Because this muscle stays relaxed, the ejaculate ends up in the bladder.
The result is what’s called a dry orgasm, and there’s no ejaculate.
It’s not a disease or a serious threat to your health, and it could be treated.
Usually it’s only a concern for people trying to father a child.
Retrograde ejaculation can cause infertility or having difficulty getting a female partner pregnant.
So If you’re having orgasms without ejaculate, it’s worth checking it out with your doctor to examine the cause and rule out underlying disease.
If that’s the case, you can pursue your options with a fertility specialist.
Ok, so it seems to be that there could be several causes to the problem of foamy urine or protein in the urine. So…

Number 10 Is proteinuria a symptom of kidney disease?
Yes, it could be the very first symptom of the disease.
Kidney disease often has no early symptoms.
If protein in the urine is caused by kidney damage, it means that kidney disease has already reached an advanced stage.
A lot of the people diagnosed with CKD discovered it due to proteinuria
So when proteinuria shows up in a urine test done during a routine physical exam it could be necessary to do some other tests.
Blood tests will then be done to see how well the kidneys are working
In some cases, proteinuria may not turn out to be an important issue, but it does call for further evaluation and, perhaps, action.
And obviously, The more protein in the urine, the greater the risk.
People with protein in the urine are also at increased risk for high blood pressure and blood clots in veins.
Now, if this comes unexpected get the test redone.
When you get a report of an abnormal lab result, the first thing to do is have the test repeated.
In case proteinuria is confirmed, a full evaluation of your kidney function, or GFR is necessary.
You should also be sure to have your blood pressure, blood sugar, and cholesterol levels checked.
This is very important because these conditions can damage the kidneys without you noticing.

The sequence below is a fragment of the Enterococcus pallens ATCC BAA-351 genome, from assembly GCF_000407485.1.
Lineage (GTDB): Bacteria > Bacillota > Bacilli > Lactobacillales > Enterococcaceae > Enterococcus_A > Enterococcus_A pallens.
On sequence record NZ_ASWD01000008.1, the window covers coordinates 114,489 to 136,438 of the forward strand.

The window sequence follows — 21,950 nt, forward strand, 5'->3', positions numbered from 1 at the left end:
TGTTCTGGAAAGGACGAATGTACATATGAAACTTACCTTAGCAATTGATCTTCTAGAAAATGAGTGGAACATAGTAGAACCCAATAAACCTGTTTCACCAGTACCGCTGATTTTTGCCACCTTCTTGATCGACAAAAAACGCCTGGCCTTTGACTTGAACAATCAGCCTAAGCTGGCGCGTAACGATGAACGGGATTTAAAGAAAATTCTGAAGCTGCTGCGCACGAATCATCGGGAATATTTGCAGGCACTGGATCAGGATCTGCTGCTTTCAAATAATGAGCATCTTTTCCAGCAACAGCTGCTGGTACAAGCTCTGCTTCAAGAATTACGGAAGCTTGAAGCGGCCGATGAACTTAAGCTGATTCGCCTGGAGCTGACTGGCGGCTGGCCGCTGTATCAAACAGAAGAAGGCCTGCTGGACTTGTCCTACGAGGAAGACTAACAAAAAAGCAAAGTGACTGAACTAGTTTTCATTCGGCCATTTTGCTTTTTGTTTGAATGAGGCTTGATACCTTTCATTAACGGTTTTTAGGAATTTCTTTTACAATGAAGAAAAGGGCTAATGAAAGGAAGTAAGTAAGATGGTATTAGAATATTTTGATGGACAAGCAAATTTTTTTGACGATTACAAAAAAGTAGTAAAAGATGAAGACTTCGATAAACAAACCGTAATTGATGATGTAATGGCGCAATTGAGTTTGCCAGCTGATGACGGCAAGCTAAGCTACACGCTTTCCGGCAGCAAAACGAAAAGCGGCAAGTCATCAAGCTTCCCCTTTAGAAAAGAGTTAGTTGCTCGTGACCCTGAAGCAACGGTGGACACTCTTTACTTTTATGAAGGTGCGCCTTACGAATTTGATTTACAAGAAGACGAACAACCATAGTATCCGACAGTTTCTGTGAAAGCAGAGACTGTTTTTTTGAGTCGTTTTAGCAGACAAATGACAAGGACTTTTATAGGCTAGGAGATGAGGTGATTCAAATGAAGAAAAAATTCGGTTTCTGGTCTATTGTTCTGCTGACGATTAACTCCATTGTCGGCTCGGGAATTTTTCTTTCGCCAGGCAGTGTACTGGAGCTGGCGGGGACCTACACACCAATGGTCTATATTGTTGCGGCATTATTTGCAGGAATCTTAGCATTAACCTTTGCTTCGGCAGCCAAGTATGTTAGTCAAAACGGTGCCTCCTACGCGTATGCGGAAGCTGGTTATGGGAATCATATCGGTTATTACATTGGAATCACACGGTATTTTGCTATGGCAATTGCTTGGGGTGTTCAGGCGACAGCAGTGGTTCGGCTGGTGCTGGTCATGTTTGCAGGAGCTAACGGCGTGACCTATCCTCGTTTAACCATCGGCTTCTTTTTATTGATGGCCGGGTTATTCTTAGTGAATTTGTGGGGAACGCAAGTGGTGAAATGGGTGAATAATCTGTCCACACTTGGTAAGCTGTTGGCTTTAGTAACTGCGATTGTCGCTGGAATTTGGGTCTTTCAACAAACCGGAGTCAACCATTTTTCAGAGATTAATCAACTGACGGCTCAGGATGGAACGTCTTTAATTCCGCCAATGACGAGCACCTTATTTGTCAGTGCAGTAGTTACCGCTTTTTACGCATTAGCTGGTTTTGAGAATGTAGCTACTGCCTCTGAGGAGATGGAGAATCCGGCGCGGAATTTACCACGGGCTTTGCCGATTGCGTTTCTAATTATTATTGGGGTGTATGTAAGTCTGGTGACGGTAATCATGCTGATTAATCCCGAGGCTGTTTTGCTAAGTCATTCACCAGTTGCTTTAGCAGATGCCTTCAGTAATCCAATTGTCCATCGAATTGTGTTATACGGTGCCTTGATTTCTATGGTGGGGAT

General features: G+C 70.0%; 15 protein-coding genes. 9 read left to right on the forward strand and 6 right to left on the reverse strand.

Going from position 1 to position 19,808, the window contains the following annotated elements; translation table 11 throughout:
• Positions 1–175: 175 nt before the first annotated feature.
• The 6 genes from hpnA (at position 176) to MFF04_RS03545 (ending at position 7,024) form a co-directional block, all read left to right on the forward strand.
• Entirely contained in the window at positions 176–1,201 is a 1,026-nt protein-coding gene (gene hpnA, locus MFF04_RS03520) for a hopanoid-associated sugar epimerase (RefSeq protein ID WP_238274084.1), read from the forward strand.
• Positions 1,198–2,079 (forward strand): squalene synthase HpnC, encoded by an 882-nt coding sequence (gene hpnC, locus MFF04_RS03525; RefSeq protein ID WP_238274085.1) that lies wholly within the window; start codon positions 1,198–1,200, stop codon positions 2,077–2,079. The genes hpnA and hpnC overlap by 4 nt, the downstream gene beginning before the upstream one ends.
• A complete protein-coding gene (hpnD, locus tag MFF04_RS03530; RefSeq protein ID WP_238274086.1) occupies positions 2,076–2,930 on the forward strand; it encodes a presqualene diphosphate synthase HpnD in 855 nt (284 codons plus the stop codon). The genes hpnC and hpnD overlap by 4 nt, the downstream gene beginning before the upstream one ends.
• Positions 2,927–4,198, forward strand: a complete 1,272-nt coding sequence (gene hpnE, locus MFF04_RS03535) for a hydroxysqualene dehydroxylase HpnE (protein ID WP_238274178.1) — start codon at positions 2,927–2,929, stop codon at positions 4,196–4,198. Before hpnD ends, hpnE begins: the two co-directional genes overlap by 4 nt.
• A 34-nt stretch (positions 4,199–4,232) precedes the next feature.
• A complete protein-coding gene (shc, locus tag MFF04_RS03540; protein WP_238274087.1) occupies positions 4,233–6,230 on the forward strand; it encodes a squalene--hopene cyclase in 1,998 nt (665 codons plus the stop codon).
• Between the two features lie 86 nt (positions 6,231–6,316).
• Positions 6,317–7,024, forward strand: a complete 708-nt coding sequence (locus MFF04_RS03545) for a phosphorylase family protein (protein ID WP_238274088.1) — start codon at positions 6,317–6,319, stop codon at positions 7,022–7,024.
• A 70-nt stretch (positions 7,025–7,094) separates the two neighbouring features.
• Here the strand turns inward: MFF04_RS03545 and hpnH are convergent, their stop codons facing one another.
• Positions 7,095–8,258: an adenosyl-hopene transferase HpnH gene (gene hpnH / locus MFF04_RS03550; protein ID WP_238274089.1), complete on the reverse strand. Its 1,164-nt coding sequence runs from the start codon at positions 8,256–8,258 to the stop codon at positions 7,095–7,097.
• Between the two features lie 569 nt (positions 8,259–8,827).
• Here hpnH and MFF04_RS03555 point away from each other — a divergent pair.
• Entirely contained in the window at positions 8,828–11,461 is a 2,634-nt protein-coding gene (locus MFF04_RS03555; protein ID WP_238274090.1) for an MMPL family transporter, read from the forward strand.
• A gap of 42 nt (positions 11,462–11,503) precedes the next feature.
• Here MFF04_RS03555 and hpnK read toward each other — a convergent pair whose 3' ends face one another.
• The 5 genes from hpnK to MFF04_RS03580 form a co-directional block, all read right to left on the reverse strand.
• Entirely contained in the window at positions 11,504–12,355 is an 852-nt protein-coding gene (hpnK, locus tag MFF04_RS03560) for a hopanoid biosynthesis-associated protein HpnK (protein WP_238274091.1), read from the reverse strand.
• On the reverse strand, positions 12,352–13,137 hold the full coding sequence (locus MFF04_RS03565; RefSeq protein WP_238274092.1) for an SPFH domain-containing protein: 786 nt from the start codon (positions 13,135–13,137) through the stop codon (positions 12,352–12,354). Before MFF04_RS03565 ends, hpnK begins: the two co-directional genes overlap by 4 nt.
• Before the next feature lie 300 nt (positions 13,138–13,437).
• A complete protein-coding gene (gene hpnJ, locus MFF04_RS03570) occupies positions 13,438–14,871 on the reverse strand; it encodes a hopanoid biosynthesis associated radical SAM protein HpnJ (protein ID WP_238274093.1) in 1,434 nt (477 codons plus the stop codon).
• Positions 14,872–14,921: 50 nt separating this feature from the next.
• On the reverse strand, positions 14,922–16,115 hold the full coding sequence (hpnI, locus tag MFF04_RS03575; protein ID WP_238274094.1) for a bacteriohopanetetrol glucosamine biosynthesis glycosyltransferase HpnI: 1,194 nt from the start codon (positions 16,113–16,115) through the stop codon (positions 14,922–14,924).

Blood pressure and blood sugar levels control is really important to protect the health of your kidneys.

Number 11 What if my kidneys are actually damaged?

The problem with kidney health is that symptoms of damage only appears late in kidney disease.
This means that immediate action is really important.
When foamy urine is caused by kidney damage, you’ll need a diagnosis really quick.
And to start to treat the cause.
Often, diabetes and high blood pressure cause kidney disease.
Kidney disease is a very scary illness, but it can be treated and the progression can be stopped in many cases, or at least slowed down.
Here the most important thing is to get diagnosed as soon as possible, because preventing damage is a lot easier than getting kidney function back.

Number 12 what to do to keep the kidneys healthy and to avoid further damage?
You can slow down the progression of kidney disease by managing the conditions causing it.
If it’s high blood pressure you need to lower it, if it’s diabetes you need to keep blood sugar under control.
In case of diabetes, your doctor will recommend that you eat a balanced diet and get plenty of exercise to help treat this condition.
You’ll have to do tests often to make sure these levels stay within a healthy range.
You might also need to take medicine that lowers your blood sugar.
If the cause is high blood pressure, you’ll also want to watch your diet and stay active.
Limiting the salt and protein in your diet can both bring down blood pressure and prevent your kidneys from having to work so hard.
Your doctor can prescribe drugs that lower blood pressure and protect the kidneys from additional damage.
Want to know more about how to protect and improve the health of your kidneys? Watch this video
This is all for today, thank you for watching.



About the Author

Hi, my name is Michael and in this blog I'm gonna share the story of how I got off kidney dialysis for good. Getting off dialysis isn't easy at all, and that's why I'm trying to help people as much as I can.